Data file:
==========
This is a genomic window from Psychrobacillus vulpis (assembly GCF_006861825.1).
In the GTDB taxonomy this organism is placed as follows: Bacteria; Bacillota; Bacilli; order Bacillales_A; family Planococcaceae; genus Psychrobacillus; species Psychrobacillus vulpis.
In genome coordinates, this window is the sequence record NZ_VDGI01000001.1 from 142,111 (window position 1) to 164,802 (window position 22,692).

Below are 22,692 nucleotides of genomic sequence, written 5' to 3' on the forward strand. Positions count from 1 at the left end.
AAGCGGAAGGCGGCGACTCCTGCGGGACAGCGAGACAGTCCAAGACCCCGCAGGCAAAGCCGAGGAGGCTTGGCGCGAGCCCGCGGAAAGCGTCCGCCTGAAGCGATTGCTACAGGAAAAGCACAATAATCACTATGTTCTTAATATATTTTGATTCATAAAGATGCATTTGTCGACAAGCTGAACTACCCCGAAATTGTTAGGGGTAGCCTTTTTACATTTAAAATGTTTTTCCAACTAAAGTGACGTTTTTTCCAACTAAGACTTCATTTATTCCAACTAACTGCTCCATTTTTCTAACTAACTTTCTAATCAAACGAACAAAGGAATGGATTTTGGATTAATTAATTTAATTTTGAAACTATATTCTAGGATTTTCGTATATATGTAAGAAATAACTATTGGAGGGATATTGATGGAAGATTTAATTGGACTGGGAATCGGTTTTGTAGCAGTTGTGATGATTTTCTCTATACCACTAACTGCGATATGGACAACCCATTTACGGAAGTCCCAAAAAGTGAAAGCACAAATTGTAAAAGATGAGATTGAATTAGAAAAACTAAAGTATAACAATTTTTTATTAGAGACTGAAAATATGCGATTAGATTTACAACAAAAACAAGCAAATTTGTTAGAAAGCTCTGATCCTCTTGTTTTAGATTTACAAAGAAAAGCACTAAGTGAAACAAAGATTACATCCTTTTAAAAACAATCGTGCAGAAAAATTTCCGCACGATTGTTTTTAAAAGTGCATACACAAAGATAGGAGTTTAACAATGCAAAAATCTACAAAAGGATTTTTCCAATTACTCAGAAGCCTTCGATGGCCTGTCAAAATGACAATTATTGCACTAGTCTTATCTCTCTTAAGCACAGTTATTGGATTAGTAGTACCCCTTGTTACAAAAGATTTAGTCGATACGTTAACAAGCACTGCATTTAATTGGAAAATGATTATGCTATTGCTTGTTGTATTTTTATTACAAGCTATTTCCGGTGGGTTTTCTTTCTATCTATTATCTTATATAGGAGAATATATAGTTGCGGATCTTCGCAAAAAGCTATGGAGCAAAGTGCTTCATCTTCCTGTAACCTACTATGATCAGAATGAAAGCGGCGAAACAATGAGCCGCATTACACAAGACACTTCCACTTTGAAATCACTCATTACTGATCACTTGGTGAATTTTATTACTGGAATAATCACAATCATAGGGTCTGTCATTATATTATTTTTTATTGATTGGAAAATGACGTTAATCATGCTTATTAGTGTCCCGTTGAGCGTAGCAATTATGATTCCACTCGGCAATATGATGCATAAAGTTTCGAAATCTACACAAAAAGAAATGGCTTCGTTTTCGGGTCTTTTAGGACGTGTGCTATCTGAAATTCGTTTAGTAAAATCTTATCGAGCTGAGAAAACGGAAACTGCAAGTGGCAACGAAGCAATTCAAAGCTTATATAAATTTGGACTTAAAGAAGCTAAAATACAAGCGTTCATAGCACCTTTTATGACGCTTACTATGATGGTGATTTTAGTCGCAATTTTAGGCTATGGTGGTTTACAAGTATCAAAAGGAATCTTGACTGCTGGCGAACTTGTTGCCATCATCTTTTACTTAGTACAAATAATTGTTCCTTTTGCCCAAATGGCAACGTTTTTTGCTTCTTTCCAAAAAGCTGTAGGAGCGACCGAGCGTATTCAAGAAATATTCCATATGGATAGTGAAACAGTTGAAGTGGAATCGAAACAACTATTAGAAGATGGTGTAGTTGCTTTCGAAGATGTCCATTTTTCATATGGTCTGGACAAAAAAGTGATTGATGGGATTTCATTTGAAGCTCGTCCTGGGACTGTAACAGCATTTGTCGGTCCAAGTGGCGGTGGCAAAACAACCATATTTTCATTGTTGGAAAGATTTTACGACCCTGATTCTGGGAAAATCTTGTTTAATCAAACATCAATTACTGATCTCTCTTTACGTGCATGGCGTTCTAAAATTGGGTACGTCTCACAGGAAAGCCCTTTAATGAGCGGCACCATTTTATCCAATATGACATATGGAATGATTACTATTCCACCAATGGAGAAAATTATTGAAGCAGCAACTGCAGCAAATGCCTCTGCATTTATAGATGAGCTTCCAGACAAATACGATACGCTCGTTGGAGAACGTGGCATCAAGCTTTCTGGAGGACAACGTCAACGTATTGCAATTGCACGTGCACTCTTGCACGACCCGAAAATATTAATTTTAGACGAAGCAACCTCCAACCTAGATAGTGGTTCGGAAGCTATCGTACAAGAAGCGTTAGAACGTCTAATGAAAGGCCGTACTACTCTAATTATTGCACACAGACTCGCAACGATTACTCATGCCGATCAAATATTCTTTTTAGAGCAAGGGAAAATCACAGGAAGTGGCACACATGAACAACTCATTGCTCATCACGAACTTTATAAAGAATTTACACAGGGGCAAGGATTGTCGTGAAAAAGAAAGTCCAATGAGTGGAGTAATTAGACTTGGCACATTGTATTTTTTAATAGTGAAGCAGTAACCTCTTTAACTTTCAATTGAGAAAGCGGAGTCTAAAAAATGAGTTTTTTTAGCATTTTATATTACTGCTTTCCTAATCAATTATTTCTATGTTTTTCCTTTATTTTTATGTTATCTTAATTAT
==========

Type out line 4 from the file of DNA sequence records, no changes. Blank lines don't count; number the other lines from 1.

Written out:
Below are 22,692 nucleotides of genomic sequence, written 5' to 3' on the forward strand. Positions count from 1 at the left end.